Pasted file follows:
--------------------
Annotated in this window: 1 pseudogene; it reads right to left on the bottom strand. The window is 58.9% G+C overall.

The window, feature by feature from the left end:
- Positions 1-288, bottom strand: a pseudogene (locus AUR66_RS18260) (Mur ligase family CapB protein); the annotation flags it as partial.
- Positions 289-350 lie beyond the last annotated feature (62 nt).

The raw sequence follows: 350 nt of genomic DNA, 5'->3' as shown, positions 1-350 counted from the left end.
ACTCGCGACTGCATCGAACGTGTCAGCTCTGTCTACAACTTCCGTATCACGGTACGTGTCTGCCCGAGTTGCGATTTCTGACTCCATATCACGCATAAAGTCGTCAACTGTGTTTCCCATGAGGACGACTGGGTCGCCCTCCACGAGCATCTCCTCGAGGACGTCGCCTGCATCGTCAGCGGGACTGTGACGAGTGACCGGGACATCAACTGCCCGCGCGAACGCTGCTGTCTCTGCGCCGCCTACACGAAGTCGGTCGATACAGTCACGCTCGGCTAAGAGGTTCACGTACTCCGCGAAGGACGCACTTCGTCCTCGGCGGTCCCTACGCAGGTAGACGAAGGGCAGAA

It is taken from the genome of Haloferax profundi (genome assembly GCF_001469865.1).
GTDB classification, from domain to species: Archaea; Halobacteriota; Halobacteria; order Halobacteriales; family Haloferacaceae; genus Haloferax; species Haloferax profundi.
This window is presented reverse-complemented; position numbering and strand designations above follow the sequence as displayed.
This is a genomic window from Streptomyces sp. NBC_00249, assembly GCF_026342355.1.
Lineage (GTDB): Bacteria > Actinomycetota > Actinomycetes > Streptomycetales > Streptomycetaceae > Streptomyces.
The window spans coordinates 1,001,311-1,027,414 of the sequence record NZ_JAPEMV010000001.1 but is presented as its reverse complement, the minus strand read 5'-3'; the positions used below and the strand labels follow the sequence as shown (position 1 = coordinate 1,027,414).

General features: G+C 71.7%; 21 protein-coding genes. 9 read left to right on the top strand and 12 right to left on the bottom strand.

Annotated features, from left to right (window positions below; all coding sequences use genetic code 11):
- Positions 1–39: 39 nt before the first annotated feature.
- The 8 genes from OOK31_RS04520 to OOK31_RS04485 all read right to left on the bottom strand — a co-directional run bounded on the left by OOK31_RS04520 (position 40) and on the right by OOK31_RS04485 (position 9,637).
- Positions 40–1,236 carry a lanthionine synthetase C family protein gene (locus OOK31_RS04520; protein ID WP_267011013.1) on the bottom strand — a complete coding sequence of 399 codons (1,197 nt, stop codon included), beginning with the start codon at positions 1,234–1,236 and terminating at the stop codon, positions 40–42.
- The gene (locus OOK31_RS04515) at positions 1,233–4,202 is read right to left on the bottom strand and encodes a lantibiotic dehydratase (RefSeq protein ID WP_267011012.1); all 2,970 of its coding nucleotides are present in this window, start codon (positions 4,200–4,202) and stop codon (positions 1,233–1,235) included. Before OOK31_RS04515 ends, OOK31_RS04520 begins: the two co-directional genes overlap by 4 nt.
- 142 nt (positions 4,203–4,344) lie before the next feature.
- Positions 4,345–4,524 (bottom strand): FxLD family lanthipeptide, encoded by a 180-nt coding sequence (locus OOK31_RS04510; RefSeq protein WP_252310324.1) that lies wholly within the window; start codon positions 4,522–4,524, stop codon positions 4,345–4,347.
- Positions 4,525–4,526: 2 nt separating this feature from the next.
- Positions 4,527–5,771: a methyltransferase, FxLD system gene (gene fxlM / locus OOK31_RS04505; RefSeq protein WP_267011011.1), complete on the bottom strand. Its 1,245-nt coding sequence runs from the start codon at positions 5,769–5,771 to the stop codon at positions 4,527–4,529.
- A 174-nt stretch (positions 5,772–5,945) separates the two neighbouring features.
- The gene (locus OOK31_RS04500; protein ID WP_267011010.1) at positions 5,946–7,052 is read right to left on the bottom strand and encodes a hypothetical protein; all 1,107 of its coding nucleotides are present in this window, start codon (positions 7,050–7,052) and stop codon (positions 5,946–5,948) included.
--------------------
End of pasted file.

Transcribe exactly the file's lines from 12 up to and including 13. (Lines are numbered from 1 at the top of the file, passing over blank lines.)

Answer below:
The window spans coordinates 1,001,311-1,027,414 of the sequence record NZ_JAPEMV010000001.1 but is presented as its reverse complement, the minus strand read 5'-3'; the positions used below and the strand labels follow the sequence as shown (position 1 = coordinate 1,027,414).

General features: G+C 71.7%; 21 protein-coding genes. 9 read left to right on the top strand and 12 right to left on the bottom strand.